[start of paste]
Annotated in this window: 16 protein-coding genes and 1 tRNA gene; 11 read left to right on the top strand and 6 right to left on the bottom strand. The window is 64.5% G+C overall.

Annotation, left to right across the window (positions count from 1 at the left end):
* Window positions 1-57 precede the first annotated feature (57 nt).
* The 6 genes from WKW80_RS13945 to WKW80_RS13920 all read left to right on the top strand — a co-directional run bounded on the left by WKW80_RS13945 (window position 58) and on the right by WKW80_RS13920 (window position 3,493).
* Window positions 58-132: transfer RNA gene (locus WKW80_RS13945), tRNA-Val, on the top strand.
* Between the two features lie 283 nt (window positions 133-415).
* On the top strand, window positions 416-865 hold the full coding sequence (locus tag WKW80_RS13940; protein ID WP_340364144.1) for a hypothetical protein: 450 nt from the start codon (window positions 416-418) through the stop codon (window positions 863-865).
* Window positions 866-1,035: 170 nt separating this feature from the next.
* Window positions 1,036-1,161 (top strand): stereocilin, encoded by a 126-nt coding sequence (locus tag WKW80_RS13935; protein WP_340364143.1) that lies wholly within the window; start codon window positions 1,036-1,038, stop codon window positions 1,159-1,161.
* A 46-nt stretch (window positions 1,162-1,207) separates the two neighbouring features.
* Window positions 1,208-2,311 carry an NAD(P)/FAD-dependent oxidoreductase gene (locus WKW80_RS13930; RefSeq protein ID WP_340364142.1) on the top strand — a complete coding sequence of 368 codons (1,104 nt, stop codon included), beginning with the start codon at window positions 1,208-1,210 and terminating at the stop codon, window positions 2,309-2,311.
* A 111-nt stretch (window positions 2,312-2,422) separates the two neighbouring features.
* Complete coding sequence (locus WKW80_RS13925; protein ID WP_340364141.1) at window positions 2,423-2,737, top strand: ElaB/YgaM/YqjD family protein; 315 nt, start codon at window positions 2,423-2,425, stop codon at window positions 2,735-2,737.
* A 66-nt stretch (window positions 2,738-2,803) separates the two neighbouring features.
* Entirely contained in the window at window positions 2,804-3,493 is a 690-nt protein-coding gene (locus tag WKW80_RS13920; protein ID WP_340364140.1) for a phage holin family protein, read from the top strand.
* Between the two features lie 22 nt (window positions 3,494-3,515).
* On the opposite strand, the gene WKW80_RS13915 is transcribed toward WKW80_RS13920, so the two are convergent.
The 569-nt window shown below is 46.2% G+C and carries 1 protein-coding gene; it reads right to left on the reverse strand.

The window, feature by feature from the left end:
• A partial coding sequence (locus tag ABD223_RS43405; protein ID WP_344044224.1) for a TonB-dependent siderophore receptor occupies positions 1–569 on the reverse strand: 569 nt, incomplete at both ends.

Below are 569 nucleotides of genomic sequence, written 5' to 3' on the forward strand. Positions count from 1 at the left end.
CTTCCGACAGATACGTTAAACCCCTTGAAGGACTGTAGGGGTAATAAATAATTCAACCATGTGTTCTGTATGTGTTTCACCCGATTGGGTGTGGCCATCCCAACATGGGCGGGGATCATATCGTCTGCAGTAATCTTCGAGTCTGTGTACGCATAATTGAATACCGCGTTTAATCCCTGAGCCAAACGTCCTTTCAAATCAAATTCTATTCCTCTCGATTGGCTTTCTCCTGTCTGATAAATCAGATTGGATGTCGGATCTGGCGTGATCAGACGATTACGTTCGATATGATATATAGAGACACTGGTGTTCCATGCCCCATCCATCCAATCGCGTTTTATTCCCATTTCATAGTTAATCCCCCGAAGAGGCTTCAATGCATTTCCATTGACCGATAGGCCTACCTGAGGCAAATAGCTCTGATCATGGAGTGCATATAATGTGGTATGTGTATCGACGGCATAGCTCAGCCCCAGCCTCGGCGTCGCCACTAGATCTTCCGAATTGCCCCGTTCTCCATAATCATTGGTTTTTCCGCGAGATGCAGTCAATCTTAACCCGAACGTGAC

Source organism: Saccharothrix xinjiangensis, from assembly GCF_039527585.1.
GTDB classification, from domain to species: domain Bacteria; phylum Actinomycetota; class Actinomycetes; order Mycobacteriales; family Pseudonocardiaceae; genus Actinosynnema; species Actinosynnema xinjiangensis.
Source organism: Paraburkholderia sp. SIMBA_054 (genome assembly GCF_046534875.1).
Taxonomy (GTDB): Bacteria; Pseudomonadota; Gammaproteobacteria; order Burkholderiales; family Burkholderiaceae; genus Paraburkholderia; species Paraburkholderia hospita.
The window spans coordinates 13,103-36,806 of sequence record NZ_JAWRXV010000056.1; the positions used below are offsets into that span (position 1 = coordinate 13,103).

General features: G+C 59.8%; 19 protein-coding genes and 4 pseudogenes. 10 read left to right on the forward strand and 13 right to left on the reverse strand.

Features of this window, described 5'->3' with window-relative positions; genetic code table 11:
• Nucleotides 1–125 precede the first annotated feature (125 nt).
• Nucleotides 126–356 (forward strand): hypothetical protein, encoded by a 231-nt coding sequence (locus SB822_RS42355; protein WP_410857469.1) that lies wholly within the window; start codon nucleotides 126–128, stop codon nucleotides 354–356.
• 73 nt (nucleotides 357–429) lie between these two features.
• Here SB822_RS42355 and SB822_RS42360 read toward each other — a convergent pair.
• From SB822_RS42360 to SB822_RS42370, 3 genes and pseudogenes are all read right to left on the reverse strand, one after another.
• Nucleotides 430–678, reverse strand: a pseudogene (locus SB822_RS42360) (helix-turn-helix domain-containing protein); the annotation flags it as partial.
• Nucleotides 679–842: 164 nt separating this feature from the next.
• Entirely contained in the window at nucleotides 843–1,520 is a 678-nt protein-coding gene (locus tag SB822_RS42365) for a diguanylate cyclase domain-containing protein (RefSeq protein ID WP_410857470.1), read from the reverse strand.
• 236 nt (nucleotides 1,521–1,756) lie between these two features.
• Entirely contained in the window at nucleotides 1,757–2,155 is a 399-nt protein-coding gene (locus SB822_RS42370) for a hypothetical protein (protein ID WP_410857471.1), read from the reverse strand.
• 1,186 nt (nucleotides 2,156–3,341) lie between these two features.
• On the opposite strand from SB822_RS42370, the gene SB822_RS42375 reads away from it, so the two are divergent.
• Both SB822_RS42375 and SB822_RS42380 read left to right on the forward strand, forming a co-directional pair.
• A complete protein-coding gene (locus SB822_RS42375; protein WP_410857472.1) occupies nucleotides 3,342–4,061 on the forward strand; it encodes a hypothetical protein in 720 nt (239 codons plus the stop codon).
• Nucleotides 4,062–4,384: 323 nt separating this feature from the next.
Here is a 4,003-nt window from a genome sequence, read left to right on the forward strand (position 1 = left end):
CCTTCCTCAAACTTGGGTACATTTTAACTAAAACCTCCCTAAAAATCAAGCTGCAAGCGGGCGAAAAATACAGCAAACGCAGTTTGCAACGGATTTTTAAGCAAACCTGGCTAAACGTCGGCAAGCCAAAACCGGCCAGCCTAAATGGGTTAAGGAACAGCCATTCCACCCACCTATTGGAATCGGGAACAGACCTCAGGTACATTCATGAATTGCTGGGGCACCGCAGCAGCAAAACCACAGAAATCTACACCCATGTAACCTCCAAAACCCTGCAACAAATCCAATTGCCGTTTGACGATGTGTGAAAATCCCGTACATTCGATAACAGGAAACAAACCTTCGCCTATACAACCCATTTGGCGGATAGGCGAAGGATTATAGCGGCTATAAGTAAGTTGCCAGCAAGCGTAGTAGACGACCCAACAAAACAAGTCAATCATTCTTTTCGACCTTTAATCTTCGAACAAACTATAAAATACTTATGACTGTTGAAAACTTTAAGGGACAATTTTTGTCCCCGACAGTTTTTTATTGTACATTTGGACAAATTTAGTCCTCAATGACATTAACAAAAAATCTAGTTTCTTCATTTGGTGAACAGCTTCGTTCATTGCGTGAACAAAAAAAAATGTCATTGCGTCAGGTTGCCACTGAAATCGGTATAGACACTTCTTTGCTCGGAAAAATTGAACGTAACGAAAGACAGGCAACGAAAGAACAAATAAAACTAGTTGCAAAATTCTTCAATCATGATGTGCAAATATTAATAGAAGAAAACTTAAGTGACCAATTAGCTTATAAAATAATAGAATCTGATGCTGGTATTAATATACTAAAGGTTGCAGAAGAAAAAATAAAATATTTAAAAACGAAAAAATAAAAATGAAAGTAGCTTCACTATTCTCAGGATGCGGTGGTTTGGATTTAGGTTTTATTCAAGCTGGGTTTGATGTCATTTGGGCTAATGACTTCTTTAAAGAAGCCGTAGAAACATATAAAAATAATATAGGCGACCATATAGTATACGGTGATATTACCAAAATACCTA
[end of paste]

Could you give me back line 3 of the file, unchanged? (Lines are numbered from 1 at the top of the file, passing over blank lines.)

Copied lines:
* Window positions 1-57 precede the first annotated feature (57 nt).